WASHINGTON — The Steel Manufacturers Association commented on today’s U.S. General Services Administration announcement of major construction projects tentatively selected for funding under the Inflation Reduction Act. The announcement earmarked $388 million for investment in steel products.
SMA President Philip K. Bell stated, “We will be there every step of the way to ensure that every federal project has the lowest-emissions steel it needs. However, we are concerned that in today’s announcement the GSA referenced ‘lessons learned’ from the Buy Clean pilot program it initiated in May.”
GSA launched the Buy Clean low-carbon construction materials pilot program that advocated for a bifurcated scale to measure carbon intensity, over the objections of the SMA, nearly a year ago. It uses an unfair and counterproductive dual standard to favor steel produced by high-emitting, fossil-fuel-intensive processes over steel made from recycled materials and low-emitting production processes.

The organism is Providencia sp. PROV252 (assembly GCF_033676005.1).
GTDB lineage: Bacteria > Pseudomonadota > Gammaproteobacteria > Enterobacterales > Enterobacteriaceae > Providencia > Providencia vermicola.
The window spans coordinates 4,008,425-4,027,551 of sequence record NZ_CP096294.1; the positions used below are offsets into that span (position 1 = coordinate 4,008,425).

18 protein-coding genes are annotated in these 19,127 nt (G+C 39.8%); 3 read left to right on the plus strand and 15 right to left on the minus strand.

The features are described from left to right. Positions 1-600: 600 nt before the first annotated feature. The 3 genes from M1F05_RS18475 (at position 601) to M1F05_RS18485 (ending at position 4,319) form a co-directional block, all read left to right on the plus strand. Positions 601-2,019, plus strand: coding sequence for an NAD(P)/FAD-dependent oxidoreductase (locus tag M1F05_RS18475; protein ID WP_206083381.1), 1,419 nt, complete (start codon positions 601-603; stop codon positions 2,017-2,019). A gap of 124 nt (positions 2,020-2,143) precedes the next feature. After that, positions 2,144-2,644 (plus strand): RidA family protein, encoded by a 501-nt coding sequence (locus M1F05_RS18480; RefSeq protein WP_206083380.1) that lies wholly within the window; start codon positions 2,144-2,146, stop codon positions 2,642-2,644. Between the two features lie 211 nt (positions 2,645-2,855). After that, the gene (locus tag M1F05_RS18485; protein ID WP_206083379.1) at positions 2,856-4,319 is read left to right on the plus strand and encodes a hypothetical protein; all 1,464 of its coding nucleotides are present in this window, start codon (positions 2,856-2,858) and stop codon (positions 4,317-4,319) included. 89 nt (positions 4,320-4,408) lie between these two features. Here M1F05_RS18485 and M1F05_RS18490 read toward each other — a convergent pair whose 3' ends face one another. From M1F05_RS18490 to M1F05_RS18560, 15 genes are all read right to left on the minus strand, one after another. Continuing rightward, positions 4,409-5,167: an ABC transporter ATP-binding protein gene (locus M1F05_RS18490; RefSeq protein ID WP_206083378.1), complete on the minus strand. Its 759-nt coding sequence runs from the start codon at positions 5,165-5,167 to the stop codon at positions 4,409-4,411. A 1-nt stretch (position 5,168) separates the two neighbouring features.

Bell added, “I assume the lessons learned from the GSA pilot program is that this should be about one thing: getting the cleanest steel available, period. Instead, the pilot program, as designed, attempts to validate ways that steelmakers who rely heavily on extractive raw materials such as coal, coking coal and iron can call their steel clean. Buying that steel for federally funded construction projects increases harmful carbon emissions and should not be considered buying clean. It also hurts American steelmakers who have invested billions in clean steelmaking technology and the tens of thousands of Americans who make the cleanest steel in the world. SMA members make the products that go into America’s buildings, bridges and other crucial infrastructure, including construction projects managed by federal, state and local governments. They stand ready to help GSA complete projects with the lowest possible impact on the environment.”